Teen Wolf can be surprisingly educational for a show set at a high school where nobody ever seems to get through a whole lesson plan. Sending Allison off to do some research, Lydia calls out, “Remember, in Latin, the ancient word for ‘fly’ is masca!” Later, Lydia hits the blackboard and deduces that Kira is in danger by use of a code that spells out her name using chemical symbols. (“’Potassium’ is a ‘K’!?” says Stiles, clearing astonished at still finding reasons to be awed by the resourceful and well-informed Lydia.) There’s also a little lecture on the circumstances under which a man would take his Japanese wife’s family name, which is occasioned when Kira’s father takes the initiative and invites Scott home for dinner.
The biggest news, though, may be that Coach’s birthday falls the day before Halloween, which means he’s a Scorpio. Scorpios are famously smoldering and magnetic, which helps explain all that sexual tension between Coach and Stiles. Stiles also continues to expand his father’s understanding of the supernatural by informing him that Lydia is a banshee.
“Basically,” he says, “it mans that she can sense when someone’s close to death.” Dad, who has a lot on his plate, asks Stiles, “Can she sense that I’m about to kill you?”
Mainly, though, this episode boasts the show’s greatest casting coup since Michael Hogan came on board to show the kids what a noble calling scenery-chewing can be. It’s the magical Doug Jones, of Pan’s Labyrinth, the Hellboy movies, and the “Hush” episode of Buffy The Vampire Slayer. He plays Barrow, the Shrapnel Bomber, who once blew up four kids on a school bus and maimed a fifth. He’s taken from his prison cell to the hospital for an emergency operation, and gives Scott’s mom a good scare when he confides to her the reason he killed those kids: Their eyes were glowing.
Jones plays this role without his usual layers of prosthetics, but he does a dandy job of suggesting something terrifying and unworldly just with his obsessed eyes and mop of damp hair; he’s like one of the actors in a silent German Expressionist film who transformed themselves into part of the set design. When Barrow goes under the knife, flies pour out of a tumor in his torso, and before you can say, “Gross, where’s that thing been?” he’s gone, leaving a mess of crumpled bodies in his wake. And Lydia is complaining that she hears an incessant buzzing noise, like the sound of flies.
There’s a fairly exciting (and unresolved) climax, but the real thrills are in that dinner scene, with Kira’s father trying to impress Scott by serving him sushi, which Scott has never eaten before. (“Is it all raw?” asks Scott. “Not the rice,” Kira’s father says sheepishly. “We were supposed to have lasagna,” complains Kira.) This episode has more in the way of heavy-breathing ambitions than any other episode so far this season; the twin former-Alphas are back on campus, trying to put their lives back together without a pack, and there’s a moment when Aidan crashes into Coach’s empty office with Lydia in his arms, followed by a scene in which Ethan jealously catches Danny smooching another guy. There’s an even sillier scene with Isaac romancing Allison by stripping off his shirt, with the mere sight of his six-pack sending her into such a fit of lust that she immediately goes from telling him she’s not interested to tearing off her shirt. (Her father interrupts them, thank God.)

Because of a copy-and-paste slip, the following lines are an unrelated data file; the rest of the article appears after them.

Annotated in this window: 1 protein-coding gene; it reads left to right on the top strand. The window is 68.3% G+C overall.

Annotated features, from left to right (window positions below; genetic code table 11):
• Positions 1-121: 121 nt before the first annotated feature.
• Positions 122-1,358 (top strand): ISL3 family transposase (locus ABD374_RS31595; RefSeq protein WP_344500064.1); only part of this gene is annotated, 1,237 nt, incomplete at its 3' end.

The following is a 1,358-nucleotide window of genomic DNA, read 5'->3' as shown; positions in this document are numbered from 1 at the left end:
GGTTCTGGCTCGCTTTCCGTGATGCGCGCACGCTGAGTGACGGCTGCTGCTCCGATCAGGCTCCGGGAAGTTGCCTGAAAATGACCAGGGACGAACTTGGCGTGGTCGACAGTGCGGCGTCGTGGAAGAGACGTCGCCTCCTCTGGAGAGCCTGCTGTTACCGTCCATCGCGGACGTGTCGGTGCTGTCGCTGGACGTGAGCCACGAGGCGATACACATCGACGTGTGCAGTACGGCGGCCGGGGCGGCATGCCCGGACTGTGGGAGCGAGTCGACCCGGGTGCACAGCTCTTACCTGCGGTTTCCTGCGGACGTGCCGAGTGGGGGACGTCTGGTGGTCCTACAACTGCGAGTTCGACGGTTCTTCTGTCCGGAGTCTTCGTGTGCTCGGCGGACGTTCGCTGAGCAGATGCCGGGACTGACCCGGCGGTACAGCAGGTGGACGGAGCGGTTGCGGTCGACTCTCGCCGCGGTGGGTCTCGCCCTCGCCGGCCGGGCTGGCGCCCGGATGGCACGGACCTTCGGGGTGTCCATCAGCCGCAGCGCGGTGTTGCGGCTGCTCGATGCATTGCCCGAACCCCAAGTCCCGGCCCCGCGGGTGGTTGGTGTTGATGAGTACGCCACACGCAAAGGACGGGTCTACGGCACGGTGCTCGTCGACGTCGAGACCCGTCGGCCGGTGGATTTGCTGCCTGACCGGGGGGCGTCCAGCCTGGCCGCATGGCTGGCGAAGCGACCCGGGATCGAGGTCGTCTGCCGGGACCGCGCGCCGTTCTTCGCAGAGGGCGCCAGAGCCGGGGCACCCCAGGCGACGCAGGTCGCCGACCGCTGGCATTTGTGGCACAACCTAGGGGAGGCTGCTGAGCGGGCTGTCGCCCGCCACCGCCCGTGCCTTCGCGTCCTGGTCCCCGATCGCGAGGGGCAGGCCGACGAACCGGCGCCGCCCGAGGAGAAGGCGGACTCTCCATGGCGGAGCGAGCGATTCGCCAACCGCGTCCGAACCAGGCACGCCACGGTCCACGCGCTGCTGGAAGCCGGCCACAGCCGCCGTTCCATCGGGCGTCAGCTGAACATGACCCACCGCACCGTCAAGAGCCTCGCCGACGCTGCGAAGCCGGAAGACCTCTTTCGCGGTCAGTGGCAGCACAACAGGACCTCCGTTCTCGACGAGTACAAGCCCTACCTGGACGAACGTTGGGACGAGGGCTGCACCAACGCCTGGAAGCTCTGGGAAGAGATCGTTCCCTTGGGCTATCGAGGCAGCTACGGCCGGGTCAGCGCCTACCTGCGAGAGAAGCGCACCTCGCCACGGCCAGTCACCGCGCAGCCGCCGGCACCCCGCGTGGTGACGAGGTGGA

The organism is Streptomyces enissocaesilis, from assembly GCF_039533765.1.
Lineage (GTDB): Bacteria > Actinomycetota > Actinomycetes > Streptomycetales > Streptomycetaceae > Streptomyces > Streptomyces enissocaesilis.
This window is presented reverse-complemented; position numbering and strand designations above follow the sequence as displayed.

But the sexiest scene by far is the dinner at Kira’s, even with Scott downing his wasabi and choking. (“I thought it was guacamole.”) The high point comes when Scott, wrestling with chopsticks for the first time, drops a morsel of food, and Kira catches it with her own chopsticks. It’s a striking and tender erotic image, even with her parents sitting right there, grinning and trying not to shudder. Afterwards, the two of them repair to her room to fortify themselves with pizza and soda, because you know about teenagers and their appetites. “You seem like a really nice guy,” Kira tells Scott, “and not just because you kept me from getting eaten by a coyote.” The measure of how well she fits in on this show is that she can make a line like that sound as if it’s not a euphemism for something.
- Coach is on the war path because kids have made a tradition of pranking him on Mischief Night. They’ve even egged his house. “A man’s house is supposed to be his castle,” he rages. “Mine’s a friggin’ omelet!”
- Angry at Stiles, Coach brays, “If I were four years younger, I’d punch ya!” Stiles doesn’t know exactly what the hell that’s supposed to mean, but Coach assures him that he does. What does it mean? For the record, I look forward to learning more on the subject more than I ever really cared about what the Dharma Initiative was up to.